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Pope Francis just completed his address to a joint session of Congress. Joining him on the dias were House Speaker Boehner and Vice-President Biden, both of whom are also Catholic. Interestingly (to me), Catholic Supreme Court Justices Alito, Scalia and Thomas did not attend.  Justices Breyer and Kagan, neither of whom is a Catholic, were also no shows. The other four justices- Ginsberg, Sotomayor, Roberts (Catholic) and Kennedy (Catholic) were there for the speech in which the Pontiff called for the protection and defense of “human life at every stage of its development.”  While this seemed it would be the opening to an expected denunciation of abortion, Francis pivoted and in the next sentence explained: “This conviction has led me, from the beginning of my ministry, to advocate at different levels for the global abolition of the death penalty.”

The Pope also addressed another hot-button issue in a way more nuanced than some would wish. While some of my friends on the right would have loved to hear a denunciation of something they like to call “Islamofascism,” Pope Francis said:

“Our world is increasingly a place of violent conflict, hatred and brutal atrocities, committed even in the name of God and of religion. We know that no religion is immune from forms of individual delusion or ideological extremism. This means that we must be especially attentive to every type of fundamentalism, whether religious or of any other kind. A delicate balance is required to combat violence perpetrated in the name of a religion, an ideology or an economic system, while also safeguarding religious freedom, intellectual freedom and individual freedoms. But there is another temptation which we must especially guard against: the simplistic reductionism which sees only good or evil; or, if you will, the righteous and sinners. The contemporary world, with its open wounds which affect so many of our brothers and sisters, demands that we confront every form of polarization which would divide it into these two camps. We know that in the attempt to be freed of the enemy without, we can be tempted to feed the enemy within. To imitate the hatred and violence of tyrants and murderers is the best way to take their place. That is something which you, as a people, reject.”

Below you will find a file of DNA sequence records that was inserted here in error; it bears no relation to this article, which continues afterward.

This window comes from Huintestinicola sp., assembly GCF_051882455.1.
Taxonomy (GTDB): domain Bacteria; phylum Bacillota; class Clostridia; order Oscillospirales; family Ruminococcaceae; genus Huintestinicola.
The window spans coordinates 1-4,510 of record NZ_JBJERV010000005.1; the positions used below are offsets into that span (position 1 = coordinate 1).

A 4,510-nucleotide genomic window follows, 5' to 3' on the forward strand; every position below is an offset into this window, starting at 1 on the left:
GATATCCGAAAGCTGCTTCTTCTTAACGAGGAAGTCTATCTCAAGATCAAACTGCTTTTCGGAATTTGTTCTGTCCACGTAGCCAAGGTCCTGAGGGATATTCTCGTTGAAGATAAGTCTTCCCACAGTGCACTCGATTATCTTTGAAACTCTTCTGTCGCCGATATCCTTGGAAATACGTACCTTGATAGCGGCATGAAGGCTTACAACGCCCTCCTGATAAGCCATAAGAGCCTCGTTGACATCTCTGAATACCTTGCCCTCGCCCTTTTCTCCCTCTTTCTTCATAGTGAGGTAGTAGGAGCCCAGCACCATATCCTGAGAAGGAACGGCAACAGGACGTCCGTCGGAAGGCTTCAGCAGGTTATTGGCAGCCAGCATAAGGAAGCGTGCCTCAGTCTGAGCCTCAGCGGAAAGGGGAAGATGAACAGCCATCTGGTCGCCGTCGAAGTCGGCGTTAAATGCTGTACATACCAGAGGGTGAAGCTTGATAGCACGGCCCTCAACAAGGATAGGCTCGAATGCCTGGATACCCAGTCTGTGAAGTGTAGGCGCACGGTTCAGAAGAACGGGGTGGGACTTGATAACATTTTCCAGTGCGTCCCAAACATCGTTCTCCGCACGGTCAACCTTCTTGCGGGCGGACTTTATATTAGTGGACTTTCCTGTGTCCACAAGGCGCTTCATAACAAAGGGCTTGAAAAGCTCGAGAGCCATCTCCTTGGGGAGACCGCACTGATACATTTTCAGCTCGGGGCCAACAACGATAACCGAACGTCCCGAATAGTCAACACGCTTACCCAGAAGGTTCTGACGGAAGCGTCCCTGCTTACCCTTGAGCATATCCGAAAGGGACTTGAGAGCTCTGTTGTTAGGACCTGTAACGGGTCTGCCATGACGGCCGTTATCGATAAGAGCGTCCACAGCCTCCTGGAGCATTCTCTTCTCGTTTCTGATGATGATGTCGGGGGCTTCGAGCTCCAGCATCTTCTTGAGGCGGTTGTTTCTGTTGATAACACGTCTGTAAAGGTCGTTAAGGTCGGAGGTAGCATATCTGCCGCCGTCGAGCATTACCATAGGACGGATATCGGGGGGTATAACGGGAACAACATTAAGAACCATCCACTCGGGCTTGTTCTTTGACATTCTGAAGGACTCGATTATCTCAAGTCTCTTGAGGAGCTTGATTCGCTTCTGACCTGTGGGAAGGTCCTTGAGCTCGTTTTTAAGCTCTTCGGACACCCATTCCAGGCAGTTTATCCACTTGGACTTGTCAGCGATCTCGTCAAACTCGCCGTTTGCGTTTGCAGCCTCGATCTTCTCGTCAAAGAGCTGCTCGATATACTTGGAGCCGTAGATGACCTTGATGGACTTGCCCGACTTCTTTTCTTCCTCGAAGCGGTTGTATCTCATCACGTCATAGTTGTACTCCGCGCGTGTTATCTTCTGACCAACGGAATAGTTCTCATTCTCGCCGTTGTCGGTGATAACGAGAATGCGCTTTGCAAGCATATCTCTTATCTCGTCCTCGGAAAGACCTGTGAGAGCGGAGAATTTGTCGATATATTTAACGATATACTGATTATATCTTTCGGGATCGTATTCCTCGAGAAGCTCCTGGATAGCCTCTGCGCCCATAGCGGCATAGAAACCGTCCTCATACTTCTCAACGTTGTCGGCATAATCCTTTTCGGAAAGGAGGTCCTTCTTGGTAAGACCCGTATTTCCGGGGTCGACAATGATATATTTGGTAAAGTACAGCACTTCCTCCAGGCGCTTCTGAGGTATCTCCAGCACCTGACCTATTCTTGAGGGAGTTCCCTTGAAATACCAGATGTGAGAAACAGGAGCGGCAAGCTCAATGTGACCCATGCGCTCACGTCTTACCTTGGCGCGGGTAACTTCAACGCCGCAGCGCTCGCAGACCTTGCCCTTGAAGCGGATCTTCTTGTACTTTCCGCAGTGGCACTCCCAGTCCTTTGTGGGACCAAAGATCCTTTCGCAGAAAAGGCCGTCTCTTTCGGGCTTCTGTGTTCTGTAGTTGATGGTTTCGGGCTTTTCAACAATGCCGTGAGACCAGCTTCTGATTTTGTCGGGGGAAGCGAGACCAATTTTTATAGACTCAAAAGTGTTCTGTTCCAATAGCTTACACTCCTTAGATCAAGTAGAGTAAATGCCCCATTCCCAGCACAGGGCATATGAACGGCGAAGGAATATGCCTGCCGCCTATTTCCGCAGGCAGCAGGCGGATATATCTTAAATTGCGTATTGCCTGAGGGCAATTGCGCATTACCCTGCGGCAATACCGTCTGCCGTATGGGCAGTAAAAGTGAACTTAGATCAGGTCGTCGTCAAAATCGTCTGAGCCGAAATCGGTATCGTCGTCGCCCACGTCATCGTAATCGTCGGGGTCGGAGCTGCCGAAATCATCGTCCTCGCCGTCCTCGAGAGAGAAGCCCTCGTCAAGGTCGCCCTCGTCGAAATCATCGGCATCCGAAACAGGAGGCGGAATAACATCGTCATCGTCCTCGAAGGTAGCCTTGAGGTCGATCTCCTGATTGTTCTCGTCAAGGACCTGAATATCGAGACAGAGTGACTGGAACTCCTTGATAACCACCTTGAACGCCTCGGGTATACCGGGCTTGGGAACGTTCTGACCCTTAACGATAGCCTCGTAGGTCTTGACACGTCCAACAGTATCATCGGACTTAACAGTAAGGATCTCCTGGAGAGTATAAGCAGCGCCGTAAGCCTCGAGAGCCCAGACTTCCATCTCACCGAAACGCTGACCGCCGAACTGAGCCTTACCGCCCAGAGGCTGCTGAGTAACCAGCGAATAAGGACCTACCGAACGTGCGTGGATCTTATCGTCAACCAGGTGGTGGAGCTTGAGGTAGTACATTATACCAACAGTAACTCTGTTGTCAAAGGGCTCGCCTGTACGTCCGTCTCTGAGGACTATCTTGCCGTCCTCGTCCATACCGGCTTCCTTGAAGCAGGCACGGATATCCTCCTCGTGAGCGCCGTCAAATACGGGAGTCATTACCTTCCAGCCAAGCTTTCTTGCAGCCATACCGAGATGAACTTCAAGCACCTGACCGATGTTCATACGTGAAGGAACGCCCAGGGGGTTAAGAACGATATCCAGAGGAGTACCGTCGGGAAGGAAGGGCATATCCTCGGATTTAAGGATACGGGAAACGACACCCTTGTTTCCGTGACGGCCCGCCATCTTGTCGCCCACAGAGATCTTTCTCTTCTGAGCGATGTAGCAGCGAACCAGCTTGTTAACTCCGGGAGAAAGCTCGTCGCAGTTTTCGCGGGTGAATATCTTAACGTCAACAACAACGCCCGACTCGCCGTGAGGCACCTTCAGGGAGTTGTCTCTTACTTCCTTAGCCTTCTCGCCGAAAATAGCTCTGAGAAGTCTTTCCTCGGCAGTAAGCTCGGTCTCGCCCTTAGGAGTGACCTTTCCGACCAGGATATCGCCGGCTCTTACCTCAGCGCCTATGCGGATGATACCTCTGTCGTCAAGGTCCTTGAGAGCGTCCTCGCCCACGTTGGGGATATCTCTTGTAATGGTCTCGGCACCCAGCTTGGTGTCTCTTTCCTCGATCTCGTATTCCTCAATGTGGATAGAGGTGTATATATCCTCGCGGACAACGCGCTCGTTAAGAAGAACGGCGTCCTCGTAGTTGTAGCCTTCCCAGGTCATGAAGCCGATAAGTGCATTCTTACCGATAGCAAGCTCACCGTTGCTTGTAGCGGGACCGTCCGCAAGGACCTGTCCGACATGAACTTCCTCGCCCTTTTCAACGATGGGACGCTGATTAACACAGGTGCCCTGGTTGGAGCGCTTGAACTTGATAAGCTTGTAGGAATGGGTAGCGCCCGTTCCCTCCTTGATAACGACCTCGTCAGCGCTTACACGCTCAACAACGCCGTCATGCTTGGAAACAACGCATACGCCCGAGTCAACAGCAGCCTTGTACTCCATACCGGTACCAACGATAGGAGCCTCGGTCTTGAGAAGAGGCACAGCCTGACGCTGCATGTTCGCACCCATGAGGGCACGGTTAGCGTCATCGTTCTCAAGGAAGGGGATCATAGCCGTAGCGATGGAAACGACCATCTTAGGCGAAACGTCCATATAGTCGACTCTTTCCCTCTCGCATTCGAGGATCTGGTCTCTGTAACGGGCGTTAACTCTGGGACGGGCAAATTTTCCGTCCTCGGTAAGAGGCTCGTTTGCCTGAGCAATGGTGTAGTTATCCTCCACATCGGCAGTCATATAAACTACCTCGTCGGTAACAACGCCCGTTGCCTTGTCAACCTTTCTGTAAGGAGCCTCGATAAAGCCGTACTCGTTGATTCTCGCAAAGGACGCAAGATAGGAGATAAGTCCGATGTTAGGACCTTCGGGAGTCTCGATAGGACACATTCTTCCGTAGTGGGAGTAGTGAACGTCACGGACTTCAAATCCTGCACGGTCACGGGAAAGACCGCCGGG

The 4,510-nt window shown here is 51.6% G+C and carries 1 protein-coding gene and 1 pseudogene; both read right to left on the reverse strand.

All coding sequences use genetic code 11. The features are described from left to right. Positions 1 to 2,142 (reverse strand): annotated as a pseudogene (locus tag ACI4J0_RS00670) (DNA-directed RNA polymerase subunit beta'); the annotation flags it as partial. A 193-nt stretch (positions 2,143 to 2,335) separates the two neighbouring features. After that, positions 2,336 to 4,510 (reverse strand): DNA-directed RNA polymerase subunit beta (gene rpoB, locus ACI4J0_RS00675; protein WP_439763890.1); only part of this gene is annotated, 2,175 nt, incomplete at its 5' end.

But it all came down to the Golden Rule and isn’t that what it’s all about: “ We need to avoid a common temptation nowadays: to discard whatever proves troublesome. Let us remember the Golden Rule: ‘Do unto others as you would have them do unto you’ ”


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